Walking up to your sink or shower and finding a swarm of small, dark, furry flies hovering over your drain is NOT a pretty sight.
So who are these fuzzy fiends and how do you get rid of them?
The black or brown flies/moths you see in your drain are most likely “drain flies” that live on decomposing, organic matter in your drains, which explains why they hang out near sinks or showers.
These flies are also referred to as:
An up-close look at a drain fly. Source: Americaninsects.net
Drain flies themselves aren’t dangerous. But they do carry bacteria and other microorganisms from the drain to the inside of your home. AND they’ll breed like crazy if you let them.
So, yeah, drain flies don’t make for good roommates.
But don’t worry, we’ll show you exactly how to get rid of that batch you have now and how to prevent them from showing up again.
Fruit flies also have a tendency to hang around kitchen sinks and can be mistaken for drain flies.
If you don’t actually have drain flies, these instructions won’t really do you any good. So let’s first verify that the flies in your home are coming up from the drains.
You can do this by taking several pieces of tape and placing them directly over the drain
(But don’t completely cover the drain).
Leave the tape on overnight or for a few days. If you see flies stuck to the bottom of the tape you probably have drain flies.
Note: If you don’t see flies after the first night, continue taping the drain for at least 4 days. If you don’t see flies stuck to the tape after the first try it could just be that you found a lapse in breeding patterns.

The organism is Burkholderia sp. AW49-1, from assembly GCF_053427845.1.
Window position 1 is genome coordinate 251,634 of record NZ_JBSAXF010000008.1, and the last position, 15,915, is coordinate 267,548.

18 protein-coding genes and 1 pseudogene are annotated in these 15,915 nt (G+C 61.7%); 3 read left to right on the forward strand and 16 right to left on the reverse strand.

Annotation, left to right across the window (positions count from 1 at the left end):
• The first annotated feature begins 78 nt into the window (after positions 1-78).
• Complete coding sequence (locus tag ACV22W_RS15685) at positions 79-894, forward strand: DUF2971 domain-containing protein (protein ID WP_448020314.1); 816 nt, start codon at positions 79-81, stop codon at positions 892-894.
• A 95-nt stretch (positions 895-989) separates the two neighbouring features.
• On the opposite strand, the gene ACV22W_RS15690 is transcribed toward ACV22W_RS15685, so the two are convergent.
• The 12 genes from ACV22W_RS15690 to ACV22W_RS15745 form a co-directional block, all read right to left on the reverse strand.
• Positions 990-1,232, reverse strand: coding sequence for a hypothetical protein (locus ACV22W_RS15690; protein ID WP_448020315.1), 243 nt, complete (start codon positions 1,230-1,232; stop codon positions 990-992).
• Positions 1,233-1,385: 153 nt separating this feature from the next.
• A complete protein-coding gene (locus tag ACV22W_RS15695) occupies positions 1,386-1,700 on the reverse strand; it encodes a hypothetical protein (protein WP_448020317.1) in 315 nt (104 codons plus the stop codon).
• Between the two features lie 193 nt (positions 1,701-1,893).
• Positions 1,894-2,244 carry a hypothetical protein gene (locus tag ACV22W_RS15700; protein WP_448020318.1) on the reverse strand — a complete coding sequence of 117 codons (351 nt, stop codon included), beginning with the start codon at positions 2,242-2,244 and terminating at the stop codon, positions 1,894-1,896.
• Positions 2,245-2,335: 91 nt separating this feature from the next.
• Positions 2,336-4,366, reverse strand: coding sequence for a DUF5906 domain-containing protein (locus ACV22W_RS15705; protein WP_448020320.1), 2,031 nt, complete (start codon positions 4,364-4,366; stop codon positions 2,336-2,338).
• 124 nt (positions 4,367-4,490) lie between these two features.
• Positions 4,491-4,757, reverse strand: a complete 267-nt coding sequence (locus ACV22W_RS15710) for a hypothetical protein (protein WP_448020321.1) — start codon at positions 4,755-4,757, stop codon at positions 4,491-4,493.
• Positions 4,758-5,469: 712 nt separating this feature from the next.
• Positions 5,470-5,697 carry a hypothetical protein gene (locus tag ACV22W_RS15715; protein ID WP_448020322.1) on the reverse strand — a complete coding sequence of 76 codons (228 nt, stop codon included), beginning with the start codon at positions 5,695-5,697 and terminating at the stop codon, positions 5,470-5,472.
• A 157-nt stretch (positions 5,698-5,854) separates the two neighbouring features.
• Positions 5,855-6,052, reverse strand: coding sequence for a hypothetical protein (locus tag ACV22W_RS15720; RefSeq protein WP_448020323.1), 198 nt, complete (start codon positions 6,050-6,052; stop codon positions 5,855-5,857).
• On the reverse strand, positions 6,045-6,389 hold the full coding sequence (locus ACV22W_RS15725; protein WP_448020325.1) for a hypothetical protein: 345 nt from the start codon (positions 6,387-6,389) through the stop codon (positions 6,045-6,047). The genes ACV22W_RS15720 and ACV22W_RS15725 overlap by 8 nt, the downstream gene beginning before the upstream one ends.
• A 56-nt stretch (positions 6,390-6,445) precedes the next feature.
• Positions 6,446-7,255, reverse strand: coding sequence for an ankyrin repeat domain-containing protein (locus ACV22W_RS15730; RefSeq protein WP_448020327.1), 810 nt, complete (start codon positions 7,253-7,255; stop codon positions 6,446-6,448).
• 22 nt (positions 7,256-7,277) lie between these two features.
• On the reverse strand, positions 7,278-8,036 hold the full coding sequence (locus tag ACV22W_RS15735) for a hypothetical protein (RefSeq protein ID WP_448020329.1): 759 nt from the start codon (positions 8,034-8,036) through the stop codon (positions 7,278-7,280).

Once you know that the flies are coming from the drain, you’ll want to clean it out to get rid of the larvae and the layers of grime that they live on
First, pour at least a gallon of warm water down the drain. This will help loosen up bits of the sludge inside (but it’s not enough to kill the drain fly larvae). Note: Do NOT pour boiling water down your pipes, this can damage the system. Make sure the water temperature is lower than 140 degrees F to prevent damage.
If you have a flexible drain brush like this one, use it to further loosen and remove organic matter that’s stuck inside the drain.
Next, pour gel drain cleaner down the drain. We suggest an enzyme drain cleaner like this one as opposed to a chemical-based drain cleaner. Make sure you pour it from the edge of the drain to ensure that the gel coats the sides of the drain.
We suggest staying away from bleach or vinegar because they won’t break up decomposing matter as efficiently as gel drain cleaner. Vinegar combined with baking soda works as a suitable alternative to gel drain cleaner.
Finally, after several hours, flush the drain with water. If you still see flies coming up through your drain, try repeating this process for several days.
If you’ve tried this process several days in a row, you may need professional help breaking down the organic matter buildup inside your drain.
If you’re having trouble getting rid of that slimy grudge inside your drain, your best bet is professional drain cleaning.
Looking for a professional plumber in the Atlanta area?
The professionals at Mr. Plumber offer water jet drain cleaning that will completely clean your drain and prevent further drain fly infestations.
We’ll follow up the drain cleaning process with video inspection to make sure the breeding grounds are completely removed so you won’t have future drain fly infestations!